Now, that’s not to say her respondents are rolling in the dough. The average advance or earn out probably works out to around $10K, with some as low as $200.
My point is that I don’t quite trust DBW’s results. But I’m not going to pay nearly $300 for the full report to analyze how the heck they came up with their numbers. The results strike me as “link bait” in their attempt to sell copies of their report.
Beverley Kendall’s Survey Results
We all know some self-published books are crap. I’ve seen them. I’ve talked to their authors. And they plain don’t care. They’re in it for the quick buck, or they believe they’re geniuses who don’t need editing.
That’s why I was far more interested in the results of Beverley Kendall’s survey of self-published/hybrid authors. Some self-publishers obtain professional-level editing and covers, and that group should be more comparable to traditionally published authors. Beverley asked the questions that really matter rather than lumping all self-published authors together.
She analyzed results from her 822 self-published respondents, and 65% of her respondents had no previous traditional or epublishing deals to improve their name recognition. Keep that in mind for these results. (And I highly recommend checking out her 29 page, free report of her analysis at the link above. Fantastic information!)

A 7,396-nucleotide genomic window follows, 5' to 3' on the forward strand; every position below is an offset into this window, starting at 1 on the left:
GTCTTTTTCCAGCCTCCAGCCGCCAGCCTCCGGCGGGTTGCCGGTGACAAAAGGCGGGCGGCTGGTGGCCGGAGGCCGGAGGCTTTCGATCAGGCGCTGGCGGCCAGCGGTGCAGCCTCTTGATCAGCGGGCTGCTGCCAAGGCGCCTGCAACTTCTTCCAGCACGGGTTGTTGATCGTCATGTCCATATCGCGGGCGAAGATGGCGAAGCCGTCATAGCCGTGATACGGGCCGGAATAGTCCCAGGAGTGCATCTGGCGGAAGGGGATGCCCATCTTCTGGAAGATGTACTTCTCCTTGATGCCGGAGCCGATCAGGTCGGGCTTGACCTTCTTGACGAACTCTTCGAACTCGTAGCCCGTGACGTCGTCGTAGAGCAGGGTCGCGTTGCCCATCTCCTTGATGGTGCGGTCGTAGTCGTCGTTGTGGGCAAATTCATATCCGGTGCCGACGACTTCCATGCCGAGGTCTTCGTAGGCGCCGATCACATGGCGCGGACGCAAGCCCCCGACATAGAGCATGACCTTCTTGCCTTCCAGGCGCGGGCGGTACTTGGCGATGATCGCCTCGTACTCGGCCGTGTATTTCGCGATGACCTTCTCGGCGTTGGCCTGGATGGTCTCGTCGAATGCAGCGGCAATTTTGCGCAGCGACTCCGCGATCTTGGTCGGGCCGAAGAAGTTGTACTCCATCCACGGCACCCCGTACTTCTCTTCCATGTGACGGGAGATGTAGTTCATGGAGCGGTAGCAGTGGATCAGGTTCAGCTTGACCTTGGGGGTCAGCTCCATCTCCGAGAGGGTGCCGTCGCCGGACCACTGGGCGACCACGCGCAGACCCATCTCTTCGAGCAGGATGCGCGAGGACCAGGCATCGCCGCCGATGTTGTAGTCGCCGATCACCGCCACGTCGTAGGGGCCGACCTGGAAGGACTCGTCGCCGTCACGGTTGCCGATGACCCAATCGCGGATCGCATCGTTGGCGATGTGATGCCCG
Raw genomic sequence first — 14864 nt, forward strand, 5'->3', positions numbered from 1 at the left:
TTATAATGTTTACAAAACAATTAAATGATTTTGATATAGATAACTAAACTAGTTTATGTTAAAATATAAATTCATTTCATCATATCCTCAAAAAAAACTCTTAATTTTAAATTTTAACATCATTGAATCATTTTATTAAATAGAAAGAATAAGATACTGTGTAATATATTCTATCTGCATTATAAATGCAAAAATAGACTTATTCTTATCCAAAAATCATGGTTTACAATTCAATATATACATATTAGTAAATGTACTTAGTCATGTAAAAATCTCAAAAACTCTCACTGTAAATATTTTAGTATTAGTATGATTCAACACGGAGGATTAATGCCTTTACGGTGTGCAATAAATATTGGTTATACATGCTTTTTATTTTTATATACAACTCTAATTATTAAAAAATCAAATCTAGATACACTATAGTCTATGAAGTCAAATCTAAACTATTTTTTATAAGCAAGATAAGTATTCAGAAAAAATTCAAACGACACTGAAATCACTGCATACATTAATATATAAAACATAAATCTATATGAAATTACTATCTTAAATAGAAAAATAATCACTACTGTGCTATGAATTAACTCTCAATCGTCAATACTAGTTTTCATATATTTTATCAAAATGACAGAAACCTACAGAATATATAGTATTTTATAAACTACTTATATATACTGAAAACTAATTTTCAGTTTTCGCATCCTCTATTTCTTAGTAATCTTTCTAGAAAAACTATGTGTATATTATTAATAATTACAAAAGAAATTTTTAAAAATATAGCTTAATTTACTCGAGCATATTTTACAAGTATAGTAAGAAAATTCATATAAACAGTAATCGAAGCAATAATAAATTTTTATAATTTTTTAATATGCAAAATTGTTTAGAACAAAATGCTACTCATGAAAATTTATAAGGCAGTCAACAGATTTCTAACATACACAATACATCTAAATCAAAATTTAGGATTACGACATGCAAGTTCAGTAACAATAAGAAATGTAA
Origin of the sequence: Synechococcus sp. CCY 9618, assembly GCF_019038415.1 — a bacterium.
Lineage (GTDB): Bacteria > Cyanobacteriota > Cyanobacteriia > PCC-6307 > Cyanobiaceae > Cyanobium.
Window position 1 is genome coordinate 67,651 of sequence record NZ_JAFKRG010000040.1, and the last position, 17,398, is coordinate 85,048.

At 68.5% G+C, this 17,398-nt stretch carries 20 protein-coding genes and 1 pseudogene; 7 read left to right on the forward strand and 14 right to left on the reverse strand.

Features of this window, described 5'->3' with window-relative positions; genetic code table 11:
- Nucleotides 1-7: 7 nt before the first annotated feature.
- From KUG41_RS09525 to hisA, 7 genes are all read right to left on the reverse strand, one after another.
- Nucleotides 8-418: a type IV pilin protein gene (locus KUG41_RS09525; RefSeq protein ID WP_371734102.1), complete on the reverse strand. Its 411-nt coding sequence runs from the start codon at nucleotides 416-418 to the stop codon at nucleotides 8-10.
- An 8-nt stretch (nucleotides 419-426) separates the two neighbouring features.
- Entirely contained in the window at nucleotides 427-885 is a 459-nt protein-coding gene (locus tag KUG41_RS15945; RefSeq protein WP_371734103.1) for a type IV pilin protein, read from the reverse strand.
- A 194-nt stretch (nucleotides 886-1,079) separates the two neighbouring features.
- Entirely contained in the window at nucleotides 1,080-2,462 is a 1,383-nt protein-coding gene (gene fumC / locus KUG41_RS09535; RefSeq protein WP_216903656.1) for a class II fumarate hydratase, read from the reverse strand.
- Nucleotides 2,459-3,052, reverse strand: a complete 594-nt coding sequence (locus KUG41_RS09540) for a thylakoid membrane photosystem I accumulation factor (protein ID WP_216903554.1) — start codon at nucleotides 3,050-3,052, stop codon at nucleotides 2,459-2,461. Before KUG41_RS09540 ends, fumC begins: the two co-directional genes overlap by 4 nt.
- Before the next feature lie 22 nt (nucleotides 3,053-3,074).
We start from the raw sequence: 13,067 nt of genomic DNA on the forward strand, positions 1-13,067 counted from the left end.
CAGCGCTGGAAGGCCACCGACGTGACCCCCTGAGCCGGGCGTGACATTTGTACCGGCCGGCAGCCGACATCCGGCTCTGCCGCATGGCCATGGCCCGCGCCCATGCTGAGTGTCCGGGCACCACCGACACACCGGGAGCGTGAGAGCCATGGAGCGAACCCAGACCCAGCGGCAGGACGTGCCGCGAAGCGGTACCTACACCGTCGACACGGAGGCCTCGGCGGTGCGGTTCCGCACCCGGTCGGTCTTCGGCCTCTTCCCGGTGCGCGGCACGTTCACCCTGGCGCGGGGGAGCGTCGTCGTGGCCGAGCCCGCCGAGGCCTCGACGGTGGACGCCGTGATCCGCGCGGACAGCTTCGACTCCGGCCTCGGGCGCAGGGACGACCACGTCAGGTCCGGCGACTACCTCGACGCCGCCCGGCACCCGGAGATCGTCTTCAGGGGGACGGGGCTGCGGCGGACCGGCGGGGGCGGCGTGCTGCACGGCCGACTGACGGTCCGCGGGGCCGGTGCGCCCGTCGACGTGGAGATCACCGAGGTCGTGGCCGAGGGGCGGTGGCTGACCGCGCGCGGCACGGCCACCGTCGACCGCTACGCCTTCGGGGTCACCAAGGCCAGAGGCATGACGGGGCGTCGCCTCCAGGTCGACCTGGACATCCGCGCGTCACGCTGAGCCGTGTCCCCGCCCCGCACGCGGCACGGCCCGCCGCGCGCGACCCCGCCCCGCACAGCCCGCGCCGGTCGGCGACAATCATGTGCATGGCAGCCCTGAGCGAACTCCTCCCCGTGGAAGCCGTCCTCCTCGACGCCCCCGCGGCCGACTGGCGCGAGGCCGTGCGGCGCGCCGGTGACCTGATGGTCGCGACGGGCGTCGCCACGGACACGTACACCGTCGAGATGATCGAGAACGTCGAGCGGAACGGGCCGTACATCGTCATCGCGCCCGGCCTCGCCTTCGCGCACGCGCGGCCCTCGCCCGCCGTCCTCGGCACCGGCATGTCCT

How Off-Base Is the DBW Survey?
First thing I note (page 4), 48.05% earned over $10,000 in 2013. Even with no traditional publishing name recognition, 46.04% of self-published-only authors earned over $10K. Hmm, that’s quite different from the 5% for self-published-only authors earning those numbers in the DBW report.
The second thing I note (page 10) is that backlist really matters. While 80% of respondents with 1-3 books for sale make $10K or less, that figure drops quickly with additional books. About 50% of respondents make more than $10K when they have 4-7 self-published books available, and 20% make more than $50K. At 12-20 books available, over 50% of respondents are making 50K or more, and 30% are over $100K.
How Much Does Professionalism Matter?
Now let’s look at those numbers for professional, self-published authors—that is, those who use a professional editor and cover artist (page 13). Of those who didn’t use a professional editor (Beverley’s definition: “with a publishing background”), 40.23% earned more than $10K. In contrast, of those who did use a professional editor, 50.82% earned more than $10K.